‘Knives Out’ TIFF Review: Rian Johnson Caper Toys Expectations to the Max

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Nobody quite makes caper films like Rian Johnson does. Making his feature film debut in 2005 with Brick, Johnson has already established quite a name for himself in the genre through films like The Brothers Bloom and Looper, before he went on to direct Star Wars: The Last Jedi. Going back to working on a smaller scale with Knives Out, it feels like this is the sort of film that Rian Johnson has always wanted to make for a while – and it really shows. Mixing all of his greatest passions together with his knack for always throwing in surprise after surprise for his viewers, Knives Out only manages to provide far more when you least expect it, and it makes for a wholly entertaining experience. Like all the best thrillers from the classic Hollywood era, it’s clear as day that Rian Johnson is having so much fun with what he’s been given and he knows how to transfer that feeling over to his own audiences too. The knives do come out in this twisty comedy-thriller, but how deep in they go, you’d have to find out for yourself.

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Up – Review

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Looking at many of Pixar’s films now I can’t seem to let go of the nostalgia that they have left upon me. I’ve noted that Pixar was responsible for many of my own happiest childhood memories with every film of theirs that I saw in theaters at the end of every school year, but Up in particular seems to linger in a way that I’ve found a number of their others haven’t. I’ve hung onto many of the rest on the count that they did make childhood better for myself but something about Up still feels important now, and it only took the many eventual rewatches as an adult to realize what makes this one so special: perhaps all starting with the fact that it is led by Pixar’s second oldest protagonist, but for audiences who have grown up with them over the years it almost feels like a nice testament towards where they are set to go later on in their own lives.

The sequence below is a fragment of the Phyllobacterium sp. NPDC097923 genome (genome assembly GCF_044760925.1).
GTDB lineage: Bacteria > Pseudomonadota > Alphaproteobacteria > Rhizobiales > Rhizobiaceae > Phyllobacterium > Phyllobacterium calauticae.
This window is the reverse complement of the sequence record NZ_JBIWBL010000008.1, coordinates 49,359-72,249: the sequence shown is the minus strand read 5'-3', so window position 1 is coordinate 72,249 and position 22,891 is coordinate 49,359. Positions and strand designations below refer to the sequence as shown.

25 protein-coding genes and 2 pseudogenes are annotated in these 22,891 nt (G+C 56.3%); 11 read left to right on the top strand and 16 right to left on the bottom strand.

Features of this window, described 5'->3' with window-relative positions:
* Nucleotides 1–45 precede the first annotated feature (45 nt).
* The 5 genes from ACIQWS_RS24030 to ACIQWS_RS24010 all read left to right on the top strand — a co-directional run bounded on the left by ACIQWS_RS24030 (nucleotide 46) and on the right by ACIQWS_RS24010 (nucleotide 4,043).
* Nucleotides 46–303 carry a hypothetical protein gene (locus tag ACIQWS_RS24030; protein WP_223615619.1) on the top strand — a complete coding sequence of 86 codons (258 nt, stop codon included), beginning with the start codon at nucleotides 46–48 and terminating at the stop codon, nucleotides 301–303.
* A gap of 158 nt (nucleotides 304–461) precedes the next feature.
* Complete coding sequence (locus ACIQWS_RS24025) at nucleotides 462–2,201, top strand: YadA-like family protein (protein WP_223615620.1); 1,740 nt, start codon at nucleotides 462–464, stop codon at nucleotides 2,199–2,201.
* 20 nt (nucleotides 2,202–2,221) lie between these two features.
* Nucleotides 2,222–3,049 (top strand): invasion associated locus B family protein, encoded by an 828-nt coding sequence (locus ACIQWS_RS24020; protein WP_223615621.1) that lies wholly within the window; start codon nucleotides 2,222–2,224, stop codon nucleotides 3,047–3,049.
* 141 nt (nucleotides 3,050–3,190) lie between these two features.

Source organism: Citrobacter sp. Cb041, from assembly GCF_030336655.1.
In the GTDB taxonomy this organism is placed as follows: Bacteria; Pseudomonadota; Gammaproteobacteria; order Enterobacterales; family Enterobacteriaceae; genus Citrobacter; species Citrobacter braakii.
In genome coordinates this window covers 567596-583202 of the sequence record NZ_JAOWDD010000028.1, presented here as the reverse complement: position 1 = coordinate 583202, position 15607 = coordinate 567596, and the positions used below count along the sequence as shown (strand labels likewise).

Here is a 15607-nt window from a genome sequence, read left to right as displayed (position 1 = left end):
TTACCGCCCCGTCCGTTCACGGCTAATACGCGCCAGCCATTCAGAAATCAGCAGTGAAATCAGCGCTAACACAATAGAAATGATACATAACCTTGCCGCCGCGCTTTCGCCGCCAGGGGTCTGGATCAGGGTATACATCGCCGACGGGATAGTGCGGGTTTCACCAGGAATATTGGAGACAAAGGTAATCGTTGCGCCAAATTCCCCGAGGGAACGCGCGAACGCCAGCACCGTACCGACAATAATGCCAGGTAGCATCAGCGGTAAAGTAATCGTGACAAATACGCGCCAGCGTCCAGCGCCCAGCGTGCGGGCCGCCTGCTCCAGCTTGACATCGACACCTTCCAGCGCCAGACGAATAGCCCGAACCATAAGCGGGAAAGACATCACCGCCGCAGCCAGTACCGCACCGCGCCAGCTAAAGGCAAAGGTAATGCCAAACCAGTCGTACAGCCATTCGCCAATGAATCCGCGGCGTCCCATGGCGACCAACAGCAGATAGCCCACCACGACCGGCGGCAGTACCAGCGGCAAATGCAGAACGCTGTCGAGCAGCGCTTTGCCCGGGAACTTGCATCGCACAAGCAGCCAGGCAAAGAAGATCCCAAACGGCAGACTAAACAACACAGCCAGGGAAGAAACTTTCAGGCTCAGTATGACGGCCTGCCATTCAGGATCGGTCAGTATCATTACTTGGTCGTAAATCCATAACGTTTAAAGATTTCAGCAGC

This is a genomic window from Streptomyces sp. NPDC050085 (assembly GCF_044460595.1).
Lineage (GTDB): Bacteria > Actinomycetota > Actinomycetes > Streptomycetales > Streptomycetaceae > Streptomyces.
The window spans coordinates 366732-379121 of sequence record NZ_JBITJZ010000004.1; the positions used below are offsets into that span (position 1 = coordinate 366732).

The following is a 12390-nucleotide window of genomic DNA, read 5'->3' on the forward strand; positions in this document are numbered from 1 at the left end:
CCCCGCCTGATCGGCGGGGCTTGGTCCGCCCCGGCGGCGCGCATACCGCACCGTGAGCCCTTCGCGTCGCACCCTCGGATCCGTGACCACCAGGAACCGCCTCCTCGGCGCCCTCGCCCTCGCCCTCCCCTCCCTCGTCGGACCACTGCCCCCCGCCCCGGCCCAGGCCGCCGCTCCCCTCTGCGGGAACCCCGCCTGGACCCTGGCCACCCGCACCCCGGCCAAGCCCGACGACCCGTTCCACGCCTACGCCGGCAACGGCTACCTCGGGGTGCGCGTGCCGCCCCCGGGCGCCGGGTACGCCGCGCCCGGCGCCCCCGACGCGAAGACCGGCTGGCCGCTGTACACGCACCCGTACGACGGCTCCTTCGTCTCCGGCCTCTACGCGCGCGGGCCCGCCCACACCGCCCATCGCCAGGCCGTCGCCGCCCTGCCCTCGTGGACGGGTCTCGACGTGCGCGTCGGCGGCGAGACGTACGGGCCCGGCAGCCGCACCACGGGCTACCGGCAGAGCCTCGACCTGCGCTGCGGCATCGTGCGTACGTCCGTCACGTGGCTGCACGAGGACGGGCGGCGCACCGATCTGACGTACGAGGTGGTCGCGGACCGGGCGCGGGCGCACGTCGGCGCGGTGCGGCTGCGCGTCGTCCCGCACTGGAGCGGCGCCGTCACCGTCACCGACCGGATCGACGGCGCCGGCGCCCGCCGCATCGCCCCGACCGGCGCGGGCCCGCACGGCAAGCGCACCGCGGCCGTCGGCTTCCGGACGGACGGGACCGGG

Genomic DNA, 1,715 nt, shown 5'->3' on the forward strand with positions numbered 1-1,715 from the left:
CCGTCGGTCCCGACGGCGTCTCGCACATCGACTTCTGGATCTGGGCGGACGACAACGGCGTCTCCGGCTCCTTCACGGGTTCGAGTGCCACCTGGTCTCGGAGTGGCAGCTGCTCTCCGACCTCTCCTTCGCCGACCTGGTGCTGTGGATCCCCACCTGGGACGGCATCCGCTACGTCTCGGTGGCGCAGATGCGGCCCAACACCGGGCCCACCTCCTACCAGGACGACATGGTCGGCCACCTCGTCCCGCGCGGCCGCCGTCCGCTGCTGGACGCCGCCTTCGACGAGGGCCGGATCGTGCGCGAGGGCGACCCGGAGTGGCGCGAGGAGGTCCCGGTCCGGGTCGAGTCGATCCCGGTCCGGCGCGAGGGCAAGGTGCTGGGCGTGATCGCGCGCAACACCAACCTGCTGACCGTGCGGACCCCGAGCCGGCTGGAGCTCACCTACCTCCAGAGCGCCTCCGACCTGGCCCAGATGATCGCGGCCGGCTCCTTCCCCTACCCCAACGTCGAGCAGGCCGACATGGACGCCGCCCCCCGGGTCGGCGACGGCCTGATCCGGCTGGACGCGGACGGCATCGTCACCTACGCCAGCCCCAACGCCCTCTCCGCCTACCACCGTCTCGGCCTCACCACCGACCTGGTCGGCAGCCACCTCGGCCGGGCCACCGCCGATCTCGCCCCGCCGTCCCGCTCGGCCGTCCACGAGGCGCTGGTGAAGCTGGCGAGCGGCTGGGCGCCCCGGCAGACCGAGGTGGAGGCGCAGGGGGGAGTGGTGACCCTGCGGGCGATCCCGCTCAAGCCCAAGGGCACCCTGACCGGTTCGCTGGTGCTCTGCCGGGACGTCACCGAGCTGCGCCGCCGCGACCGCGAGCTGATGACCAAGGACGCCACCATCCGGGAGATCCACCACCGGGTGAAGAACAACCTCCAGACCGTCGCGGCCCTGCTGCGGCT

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General Thoughts: The 90th Academy Awards

One knows already how predictable the Academy Awards can become after the route of the Golden Globes and the SAG Awards among many more, but in the 90 years that we have seen them moving onward, what they had managed to turn forth was not only one of the strongest lineups in a while but also one of the most pleasantly surprising, knowing where their own habits lie. If there was anything else to be said about what the Academy Awards have in store for us this year, then it only makes this year’s ceremony – unlike the past few at least, worth looking forward to.

Bold indicates my vote for said category.
Underline indicates who I think will win.

To read more about the picks this year in the major categories, click “read more.” Continue reading →

2017: A Year in Review